protocol instances with potential composing issues ā“ perhaps giving further constraints not

originally considered when formulating the realization proof.

With these issues in mind, Ran Canetti and Jonathan Herzog proposed a new framework

for leveraging symbolic analysis of protocols to construct computational proofs of security

[16]. Symbolic analysis is eļ¬ective at automating proof security but suļ¬ers from composing

issues. The universally composable framework has simpliļ¬ed composing issues but still

involves relatively detailed cryptography when attempting to analyze protocols. Canetti

and Herzog layer Dolev-Yao analysis on top of the UC framework in order to capture the

complementary beneļ¬ts of both. This chapter describes their construction which is deļ¬ned

over mutual authentication protocols using public key encryption. In Chapter 7, we will

reconstruct the framework, but for protocols that use both public key encryption and digital

signatures.

The deļ¬nitions presented in this chapter are taken directly from Canetti and Herzogā™s

paper ([16]) with minor modiļ¬cations for clarity.

3.1 Overview

The general idea of the universally composable symbolic analysis framework is to translate

a real world protocol into a symbolic protocol in the Dolev-Yao model where we can then

subject it to automated analysis techniques to prove some symbolic criterion about the

36

Protocol Checker

Dolev-Yao Model Dolev-Yao Model

P, {|Ā·|}K e DY 2-party mutual authentication

Mapping Lemma

Ā§3.5

Ā§3.4

UC/Ideal World

UC/Ideal World

F2ma

p, Fcpke

Ā§3.3

Resulting UCSA proof

Real World

p, S

Figure 3-1: A graphical representation of the UCSA framework

protocol. We then step down through the abstraction levels and show that if the symbolic

protocol meets a symbolic criterion then the real world protocol achieves a real goal.

The protocol is ļ¬rst transformed into a protocol in the Fcpke -hybrid model, where the

use of encryption is replaced by use of ideal encryption functionality Fcpke . Actually, Fcpke

represents the ideal public key encryption functionality (Fpke ) combined with an idealized

key binding functionality since key distribution is implicit in the Dolev-Yao model (i.e. itā™s

just accepted that everyone knows everyone elseā™s public keys). By translating our protocol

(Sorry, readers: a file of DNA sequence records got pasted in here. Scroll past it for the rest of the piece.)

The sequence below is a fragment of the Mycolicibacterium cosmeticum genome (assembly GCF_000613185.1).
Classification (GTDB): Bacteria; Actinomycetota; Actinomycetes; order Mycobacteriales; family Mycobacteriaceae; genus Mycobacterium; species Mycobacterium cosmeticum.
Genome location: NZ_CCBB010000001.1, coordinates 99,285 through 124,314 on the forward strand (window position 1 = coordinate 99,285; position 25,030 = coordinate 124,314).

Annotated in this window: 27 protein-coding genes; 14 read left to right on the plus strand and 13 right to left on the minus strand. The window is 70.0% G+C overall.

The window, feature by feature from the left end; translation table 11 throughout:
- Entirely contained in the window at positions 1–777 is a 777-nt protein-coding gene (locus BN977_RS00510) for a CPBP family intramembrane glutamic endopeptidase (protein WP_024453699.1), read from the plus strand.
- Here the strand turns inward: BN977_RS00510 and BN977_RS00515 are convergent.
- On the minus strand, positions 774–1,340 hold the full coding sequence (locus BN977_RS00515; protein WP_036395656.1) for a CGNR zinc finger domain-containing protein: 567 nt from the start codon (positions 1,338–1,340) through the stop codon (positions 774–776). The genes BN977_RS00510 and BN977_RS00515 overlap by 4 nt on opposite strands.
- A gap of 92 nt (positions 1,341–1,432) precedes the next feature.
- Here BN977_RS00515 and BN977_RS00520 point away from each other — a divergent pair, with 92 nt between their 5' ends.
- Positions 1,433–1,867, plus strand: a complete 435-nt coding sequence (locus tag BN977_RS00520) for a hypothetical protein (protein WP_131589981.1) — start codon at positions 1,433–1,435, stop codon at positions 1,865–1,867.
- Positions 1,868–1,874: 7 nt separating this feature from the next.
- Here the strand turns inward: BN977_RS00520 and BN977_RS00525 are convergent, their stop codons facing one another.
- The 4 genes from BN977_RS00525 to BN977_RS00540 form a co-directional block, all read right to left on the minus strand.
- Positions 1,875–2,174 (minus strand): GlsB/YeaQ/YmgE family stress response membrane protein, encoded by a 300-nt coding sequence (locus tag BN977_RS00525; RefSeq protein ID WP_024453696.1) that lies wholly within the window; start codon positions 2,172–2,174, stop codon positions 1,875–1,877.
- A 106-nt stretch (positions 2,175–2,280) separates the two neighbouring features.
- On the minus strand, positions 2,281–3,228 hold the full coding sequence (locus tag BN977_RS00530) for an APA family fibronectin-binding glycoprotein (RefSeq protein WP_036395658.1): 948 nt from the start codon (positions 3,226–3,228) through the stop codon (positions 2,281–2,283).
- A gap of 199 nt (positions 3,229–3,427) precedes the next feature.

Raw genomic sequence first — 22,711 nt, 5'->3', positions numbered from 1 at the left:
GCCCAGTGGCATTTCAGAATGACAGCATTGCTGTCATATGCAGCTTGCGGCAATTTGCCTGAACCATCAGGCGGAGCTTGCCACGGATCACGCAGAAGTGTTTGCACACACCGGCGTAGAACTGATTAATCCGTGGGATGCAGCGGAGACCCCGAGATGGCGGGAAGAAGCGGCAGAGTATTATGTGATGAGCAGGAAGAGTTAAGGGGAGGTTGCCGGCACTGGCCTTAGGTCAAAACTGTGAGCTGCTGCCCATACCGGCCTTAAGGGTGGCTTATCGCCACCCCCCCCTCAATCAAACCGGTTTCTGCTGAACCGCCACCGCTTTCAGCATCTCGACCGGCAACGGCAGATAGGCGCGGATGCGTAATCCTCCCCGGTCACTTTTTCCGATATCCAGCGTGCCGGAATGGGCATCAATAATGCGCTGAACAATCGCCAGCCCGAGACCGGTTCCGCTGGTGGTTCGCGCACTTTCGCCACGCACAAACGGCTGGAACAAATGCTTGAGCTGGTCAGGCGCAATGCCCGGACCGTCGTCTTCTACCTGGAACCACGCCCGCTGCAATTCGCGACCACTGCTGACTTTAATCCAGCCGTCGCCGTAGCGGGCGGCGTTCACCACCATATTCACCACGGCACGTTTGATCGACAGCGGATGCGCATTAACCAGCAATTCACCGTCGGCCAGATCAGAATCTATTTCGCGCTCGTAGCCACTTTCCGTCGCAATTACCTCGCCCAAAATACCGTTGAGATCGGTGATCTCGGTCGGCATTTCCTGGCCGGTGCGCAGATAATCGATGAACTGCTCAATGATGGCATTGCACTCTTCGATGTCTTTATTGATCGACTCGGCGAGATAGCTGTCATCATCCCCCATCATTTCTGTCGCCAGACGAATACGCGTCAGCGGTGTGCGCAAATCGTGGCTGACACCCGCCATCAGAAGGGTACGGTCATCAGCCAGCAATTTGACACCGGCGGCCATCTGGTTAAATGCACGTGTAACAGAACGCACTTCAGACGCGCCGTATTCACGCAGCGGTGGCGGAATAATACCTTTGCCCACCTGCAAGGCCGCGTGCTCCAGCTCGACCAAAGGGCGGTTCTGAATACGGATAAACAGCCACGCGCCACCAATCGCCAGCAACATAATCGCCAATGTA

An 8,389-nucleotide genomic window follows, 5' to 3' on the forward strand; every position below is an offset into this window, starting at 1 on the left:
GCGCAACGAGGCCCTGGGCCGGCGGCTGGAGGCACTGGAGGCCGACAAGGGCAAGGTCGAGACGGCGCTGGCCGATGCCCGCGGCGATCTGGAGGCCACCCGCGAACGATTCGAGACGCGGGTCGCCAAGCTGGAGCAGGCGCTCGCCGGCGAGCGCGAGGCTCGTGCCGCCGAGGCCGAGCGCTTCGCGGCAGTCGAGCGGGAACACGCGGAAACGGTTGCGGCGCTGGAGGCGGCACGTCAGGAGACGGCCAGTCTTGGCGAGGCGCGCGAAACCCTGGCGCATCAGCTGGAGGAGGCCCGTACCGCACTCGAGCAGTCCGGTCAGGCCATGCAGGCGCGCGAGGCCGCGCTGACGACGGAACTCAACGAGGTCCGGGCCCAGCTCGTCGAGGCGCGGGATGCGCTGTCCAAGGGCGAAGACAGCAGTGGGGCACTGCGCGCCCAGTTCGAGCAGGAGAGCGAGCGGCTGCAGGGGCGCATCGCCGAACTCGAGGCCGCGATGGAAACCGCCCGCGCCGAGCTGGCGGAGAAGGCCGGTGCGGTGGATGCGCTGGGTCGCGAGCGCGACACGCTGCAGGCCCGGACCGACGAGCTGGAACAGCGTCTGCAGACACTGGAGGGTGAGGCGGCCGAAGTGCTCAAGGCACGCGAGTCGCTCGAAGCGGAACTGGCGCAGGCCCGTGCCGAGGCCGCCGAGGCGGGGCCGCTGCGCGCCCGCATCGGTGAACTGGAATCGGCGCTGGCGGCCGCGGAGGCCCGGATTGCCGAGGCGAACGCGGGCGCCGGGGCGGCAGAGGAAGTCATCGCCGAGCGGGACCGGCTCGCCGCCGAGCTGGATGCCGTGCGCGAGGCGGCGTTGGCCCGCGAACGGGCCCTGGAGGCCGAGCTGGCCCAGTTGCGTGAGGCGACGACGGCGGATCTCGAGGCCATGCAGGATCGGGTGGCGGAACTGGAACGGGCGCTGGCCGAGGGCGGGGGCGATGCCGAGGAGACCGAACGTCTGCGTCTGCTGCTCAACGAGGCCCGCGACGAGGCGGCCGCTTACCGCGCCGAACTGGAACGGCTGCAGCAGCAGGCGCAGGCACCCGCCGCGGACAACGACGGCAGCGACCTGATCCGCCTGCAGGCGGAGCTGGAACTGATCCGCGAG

into the Fcpke -hybrid model, the framework avoids these key distribution issues.

The Fcpke -hybrid version of the protocol is then translated into a symbolic protocol

in the Dolev-Yao model. In this form, automated tools can analyze the possible symbolic

traces for attacks. This analysis is particularly eļ¬cient in the framework since tools only

need to analyze the correctness of a single protocol instance, thanks to the guarantees of

the UC framework [13, 19]

After proving that the symbolic protocol satisļ¬es a particular symbolic property, it

37

remains to show that the symbolic property implies a real protocol goal. This is done by

showing that an ideal functionality that captures the intuition of the concrete protocolā™s

goal is realized by any Fcpke -hybrid protocol whose DY translation satisļ¬es the symbolic

property. It then follows that the real-world protocol realizes its goal, as described by the

goalā™s idealized functionality description.

3.2 Simple Protocols

As one might imagine, not all protocols are representable in the Dolev-Yao model. In par-

ticular, the translation of a real protocol to a symbolic protocol can only occur if the original

protocol is a āsimple protocol.ā A simple protocol is one where participants are only asked

to perform actions that are the natural analogues of symbolic operation: concatenation,

splitting, nonce generation, encryption, decryption, etc. A protocol that requires an hon-

est party to xor two values together, for example, would not be a simple protocol. The

Needham-Schroeder protocol, before and after Loweā™s ļ¬x, is a simple protocol. This is a

necessary restriction for the universally composable symbolic analysis framework as cur-

rently formulated. While this excludes a number of important protocols, the set of possible

simple protocols is still a rich one. We formally deļ¬ne simple protocols as follows:

Deļ¬nition 13 (Simple protocols) A simple protocol is a pair of interactive Turing ma-

chines (ITMs) {M1 , M2 }, one for each role, where each machine Mi implements an algorithm

described by a pair (Ī£, Ī ):

ā¢ Ī£ is a store, a mapping from variables to tagged values (explained further below) and